2013 is off to a fast start with almost $2 billion of inflows to date. We are having trouble updating our website this morning but our assets under management would be approximately $21 billion, an all-time record, which is up another 15% in just one month.

Yesterday, we launched our second active bond fund with Western as sub-advisor, global corporate bonds or GLCB. WisdomTree is currently the second largest player in active bonds, behind PIMCO and I expect that over the next few years this will be an area of continued activity for our firm. Let’s continue.

It was also a record year for the ETF industry. ETFs had inflows of $55 billion in the fourth quarter. In the middle column you can see that equity ETFs took in $133 billion, while equity mutual funds lost another $153 billion. Fixed income ETFs took in $52 billion, or 15% of fixed income inflows. On the right hand side you can see the industry took in $185 billion, again this is an all-time record for the ETF industry and represents 49% of total inflows between ETFs and mutual funds. It’s important to remember, ETFs represent only 11% of the long term assets, so as an industry, ETFs are making tremendous progress and we have a big runway of growth ahead of us. I am sure everyone on this call is already aware of my strong belief that ETFs will eventually be the dominant structure in asset management.

Now let’s look at WisdomTree’s inflows on the next page. As stated earlier, fourth quarter inflows came in just over $1 billion. In the middle column you can see how our annual inflows have increased over the last four years to over $4.7 billion in 2012. Later on this call, we will put that number into better context and compare it to other leading asset managers. On the right you can see how our assets under management have grown over the last few years. For perspective, just think, on March 9, 2009 during the height of the financial crisis, WisdomTree’s assets bottomed at just $2.4 billion, less than four years later we have approximately $21 billion. We have made stunning progress as a firm in a short amount of time. We simply have incredible momentum.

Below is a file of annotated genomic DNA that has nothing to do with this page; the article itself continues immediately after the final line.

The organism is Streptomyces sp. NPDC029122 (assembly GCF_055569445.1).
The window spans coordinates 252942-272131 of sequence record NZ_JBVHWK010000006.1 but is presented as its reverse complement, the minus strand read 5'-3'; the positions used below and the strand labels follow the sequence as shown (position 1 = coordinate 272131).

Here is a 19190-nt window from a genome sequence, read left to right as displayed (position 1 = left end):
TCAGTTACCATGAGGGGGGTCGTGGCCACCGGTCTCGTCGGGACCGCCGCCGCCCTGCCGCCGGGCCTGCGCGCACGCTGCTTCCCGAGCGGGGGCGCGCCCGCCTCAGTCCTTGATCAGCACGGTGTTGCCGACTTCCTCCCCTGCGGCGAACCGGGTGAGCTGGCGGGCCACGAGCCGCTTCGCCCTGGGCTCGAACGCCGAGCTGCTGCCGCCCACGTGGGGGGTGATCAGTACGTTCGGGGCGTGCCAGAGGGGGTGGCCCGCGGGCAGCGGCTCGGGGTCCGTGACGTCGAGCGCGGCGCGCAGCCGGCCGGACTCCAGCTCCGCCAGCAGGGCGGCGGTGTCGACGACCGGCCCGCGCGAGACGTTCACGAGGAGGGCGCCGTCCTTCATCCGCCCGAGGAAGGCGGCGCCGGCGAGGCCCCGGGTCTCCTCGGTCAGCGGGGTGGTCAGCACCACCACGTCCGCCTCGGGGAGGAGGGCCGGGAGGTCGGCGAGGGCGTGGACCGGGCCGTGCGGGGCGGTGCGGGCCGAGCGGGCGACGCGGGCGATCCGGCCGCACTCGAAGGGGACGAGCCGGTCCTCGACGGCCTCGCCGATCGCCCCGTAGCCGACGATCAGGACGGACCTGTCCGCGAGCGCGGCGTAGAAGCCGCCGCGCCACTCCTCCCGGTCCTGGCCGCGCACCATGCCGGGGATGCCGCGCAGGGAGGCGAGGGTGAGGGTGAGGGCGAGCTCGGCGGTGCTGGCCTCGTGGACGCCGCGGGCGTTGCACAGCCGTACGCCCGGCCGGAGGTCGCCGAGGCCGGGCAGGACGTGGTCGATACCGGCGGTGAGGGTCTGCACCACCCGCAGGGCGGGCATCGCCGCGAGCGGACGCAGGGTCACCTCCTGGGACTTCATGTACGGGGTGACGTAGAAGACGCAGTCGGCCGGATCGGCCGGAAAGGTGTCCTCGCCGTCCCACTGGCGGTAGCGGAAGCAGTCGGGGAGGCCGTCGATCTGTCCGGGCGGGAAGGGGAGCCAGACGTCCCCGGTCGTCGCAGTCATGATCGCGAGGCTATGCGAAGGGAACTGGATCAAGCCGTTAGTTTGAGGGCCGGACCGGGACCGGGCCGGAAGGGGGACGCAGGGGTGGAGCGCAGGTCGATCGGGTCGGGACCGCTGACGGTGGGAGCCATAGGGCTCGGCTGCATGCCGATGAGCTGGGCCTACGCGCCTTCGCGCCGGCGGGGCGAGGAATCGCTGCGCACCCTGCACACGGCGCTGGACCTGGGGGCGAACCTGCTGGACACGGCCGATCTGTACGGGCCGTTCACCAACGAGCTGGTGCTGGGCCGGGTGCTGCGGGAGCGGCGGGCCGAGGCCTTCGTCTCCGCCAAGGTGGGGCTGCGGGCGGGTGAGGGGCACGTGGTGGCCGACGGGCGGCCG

Now, let’s look at our inflows by asset class. As you can see, in the fourth quarter international equities lateral inflows with $620 million. For those of you watching us closely you know that our Japanese hedged equity DXJ is responsible for the lion’s share of that number. We continue to see strength in our emerging market equity suite as well. We did experience some domestic dividend outflows as there was tax uncertainty with respect to the fiscal cliff at the end of the year. On the right you can see the inflows for the full year with just a very strong year of growth, diversified across all of our equities.

While we have deserted in the past that we strive for concentration, meaning we want bigger allocations in bigger funds, we do note that the continued fast growth at DXJ has now provided us with greater balance across our emerging developed in US asset classes.

Now on the next page let’s look at our market share of inflows. For the fourth quarter we took in 1.9% of the industry inflows. For the full year, we took in 2.6%. WisdomTree’s market share of the industry’s assets is currently 1.5%, so 2.6% of inflows means we are growing our business and taking market share. That said, market share was one of the few metrics where we missed our target in 2012. As in prior years, we have been targeting 3% to 5% of industry inflows. We continue to target 3% to 5% of industry inflows. We hope to do better in 2013 and as already noted we are off to a very strong start this new year.